How the working class undermines itself with its own money.
This is a huge issue. I once spoke to a man who was an executive at a large company about the huge pressure on them from pension funds to report profits. He said that workers pension fund managers were often the harshest critics of anything that was done to the benefit of his company’s workers. They were often in his mind short sighted. They questioned the amount of money spent on health insurance, education etc.
Maybe it's just my ego, but I always enjoy it when one of your newsletters crystallizes thoughts that I've had for a while. (And always aticulated better than I could muster.) This system makes so many of us complicit in keeping others of us down. I think that this is something that applies to many 401k plans*, too, and it's what makes me boil a bit whenever someone wants to sink Social Security money into the stock market. That's just a snake pit of an idea.
*Although I think some plans do allow ethical investment options
All of this relates to everyday consumption, as well. Those low, low prices are typically contingent on low, low wages. Another nasty cycle.
As always, thanks, Hamilton. I appreciate that you are able to write about these issues - saddening when one thinks about them - in a manner that isn't itself saddening.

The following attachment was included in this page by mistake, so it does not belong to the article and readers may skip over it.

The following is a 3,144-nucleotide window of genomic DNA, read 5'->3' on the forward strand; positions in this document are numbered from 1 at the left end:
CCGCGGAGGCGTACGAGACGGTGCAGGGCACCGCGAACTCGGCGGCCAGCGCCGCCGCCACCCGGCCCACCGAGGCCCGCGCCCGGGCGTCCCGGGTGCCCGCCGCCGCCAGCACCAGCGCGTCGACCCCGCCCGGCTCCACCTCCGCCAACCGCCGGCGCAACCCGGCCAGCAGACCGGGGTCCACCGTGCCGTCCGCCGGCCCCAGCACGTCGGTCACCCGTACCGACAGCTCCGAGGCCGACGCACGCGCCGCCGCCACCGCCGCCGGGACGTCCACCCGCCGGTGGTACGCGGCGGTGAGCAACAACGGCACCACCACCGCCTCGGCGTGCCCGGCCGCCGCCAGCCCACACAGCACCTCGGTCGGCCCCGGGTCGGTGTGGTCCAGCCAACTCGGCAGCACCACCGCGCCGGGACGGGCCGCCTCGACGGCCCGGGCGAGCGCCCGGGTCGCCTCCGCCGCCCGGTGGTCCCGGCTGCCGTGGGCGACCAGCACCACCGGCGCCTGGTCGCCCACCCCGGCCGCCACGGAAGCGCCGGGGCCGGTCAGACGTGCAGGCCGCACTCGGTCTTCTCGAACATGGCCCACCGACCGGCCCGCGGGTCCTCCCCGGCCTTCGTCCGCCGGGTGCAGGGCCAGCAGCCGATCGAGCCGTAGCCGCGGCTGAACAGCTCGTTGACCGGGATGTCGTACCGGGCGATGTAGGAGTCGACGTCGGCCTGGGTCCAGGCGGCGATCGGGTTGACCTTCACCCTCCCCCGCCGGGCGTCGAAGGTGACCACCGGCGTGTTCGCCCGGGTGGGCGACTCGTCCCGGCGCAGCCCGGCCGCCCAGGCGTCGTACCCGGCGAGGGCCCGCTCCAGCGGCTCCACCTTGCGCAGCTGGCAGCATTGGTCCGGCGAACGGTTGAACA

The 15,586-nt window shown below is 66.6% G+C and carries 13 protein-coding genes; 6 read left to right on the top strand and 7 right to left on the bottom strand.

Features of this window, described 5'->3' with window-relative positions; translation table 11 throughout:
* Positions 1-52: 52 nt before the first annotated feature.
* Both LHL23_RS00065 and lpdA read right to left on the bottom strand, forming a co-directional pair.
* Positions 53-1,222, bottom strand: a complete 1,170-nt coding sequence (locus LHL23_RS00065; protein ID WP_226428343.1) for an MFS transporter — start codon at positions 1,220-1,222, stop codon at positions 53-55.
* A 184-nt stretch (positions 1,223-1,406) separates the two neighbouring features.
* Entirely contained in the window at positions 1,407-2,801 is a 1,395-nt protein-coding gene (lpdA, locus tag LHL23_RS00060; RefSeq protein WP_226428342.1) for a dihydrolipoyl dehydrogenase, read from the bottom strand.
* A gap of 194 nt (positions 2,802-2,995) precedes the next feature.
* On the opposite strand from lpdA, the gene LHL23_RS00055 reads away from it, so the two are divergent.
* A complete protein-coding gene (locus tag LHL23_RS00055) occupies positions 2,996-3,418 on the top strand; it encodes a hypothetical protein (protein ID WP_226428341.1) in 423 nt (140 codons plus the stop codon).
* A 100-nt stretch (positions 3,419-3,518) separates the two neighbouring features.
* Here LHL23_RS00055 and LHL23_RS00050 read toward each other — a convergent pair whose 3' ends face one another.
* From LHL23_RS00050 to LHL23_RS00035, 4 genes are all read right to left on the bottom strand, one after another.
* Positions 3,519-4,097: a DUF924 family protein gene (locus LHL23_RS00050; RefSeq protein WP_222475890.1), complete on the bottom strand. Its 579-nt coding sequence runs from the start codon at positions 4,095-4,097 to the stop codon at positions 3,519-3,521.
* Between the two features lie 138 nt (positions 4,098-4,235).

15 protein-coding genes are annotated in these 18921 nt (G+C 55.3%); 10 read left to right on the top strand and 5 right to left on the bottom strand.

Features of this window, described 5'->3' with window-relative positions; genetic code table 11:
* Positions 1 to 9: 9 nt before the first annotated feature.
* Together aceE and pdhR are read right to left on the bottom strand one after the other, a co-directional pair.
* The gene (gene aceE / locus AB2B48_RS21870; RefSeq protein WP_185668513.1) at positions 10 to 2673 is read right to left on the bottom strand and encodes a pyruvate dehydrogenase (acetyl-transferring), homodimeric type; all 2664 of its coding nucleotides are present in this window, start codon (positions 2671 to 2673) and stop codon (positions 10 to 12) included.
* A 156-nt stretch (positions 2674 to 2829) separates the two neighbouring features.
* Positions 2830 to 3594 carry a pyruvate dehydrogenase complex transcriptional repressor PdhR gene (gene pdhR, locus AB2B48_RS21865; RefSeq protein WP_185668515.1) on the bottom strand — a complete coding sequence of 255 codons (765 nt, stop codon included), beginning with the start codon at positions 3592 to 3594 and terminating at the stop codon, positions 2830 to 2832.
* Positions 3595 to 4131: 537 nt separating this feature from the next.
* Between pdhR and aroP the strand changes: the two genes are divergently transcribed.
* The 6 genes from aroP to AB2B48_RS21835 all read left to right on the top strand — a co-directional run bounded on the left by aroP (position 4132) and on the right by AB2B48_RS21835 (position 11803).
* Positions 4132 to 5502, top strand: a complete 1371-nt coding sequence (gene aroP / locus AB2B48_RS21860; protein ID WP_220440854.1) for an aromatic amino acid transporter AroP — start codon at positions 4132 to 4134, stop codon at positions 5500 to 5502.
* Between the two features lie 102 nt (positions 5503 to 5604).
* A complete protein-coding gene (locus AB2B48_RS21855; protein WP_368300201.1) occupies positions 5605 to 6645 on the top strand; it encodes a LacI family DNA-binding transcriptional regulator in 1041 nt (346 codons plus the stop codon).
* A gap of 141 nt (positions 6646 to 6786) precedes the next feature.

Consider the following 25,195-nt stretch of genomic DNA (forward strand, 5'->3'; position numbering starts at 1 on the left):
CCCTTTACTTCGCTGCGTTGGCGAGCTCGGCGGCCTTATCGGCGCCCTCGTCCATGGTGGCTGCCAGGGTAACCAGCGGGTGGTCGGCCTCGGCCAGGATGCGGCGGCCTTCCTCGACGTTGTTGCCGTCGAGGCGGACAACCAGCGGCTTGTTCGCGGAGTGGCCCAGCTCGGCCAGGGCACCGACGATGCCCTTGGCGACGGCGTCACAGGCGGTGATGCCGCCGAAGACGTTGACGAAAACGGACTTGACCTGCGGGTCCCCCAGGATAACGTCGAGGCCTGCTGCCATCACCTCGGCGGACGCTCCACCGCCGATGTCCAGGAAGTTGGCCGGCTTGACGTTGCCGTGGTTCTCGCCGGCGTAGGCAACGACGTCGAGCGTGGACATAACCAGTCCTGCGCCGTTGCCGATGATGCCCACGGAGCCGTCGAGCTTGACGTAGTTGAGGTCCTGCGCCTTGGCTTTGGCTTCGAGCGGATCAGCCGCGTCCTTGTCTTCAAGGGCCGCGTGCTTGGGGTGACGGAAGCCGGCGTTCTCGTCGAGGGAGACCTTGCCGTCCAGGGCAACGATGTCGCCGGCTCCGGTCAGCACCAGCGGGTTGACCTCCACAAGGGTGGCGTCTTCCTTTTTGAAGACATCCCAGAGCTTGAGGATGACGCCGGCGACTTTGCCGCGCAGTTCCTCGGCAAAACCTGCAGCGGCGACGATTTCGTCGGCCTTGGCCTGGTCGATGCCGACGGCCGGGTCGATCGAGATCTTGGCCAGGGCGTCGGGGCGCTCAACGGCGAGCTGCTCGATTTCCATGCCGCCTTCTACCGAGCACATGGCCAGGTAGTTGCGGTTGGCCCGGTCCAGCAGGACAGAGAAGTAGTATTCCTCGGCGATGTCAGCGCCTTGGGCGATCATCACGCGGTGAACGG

1. Yay Greenwell finding a home at Slate! Hopefully it has better bosses than her last gig.
2. I would LOVE for this to inadvertently become a stepwise road to full unionization. Like, Company X unionizes, gets a pension, pension invests in Company Y which is profitable but pays workers crap. Company Y then unionizes to get a better wage, negotiates a pension, which then invests in Company Z. Then Company Z unionizes, and so on and so forth. Yes, the Private Equity which is running all this also gets to make a bunch of money, but a combination of fewer non-union companies and more active investing instructions from unions will at least point a lot of that money in a better direction.
3. HamNo you are recommending too many books I DO NOT HAVE TIME TO READ ALL THE BOOKS!
I started reading your columns because my adult children shared your newsletter with me. I subscribe and I am glad I do because it gives me an insight into their thinking. I've found they take positions similar to yours but then they grow weary of me asking to explain their thinking. So when I read your columns, I see my kids cheering you on. Thanks!
However, as much as I like reading your columns as a proxy for debate, the disadvantage is I can't easily engage in a back and forth with them. Today's column (union pension fund money and pro-labor investing) is an example where some actual conversation might be an opportunity for me and my kids to learn from each other. So this letter will have to do.
So digging in, the idea in your column seems simple. Union pension funds are a big pile of money and that money should NOT be invested in a way that disadvantages/hurts the union members and, in fact, maybe the money should be used to advantage/help union members. Great concept, but wrong tool for the job.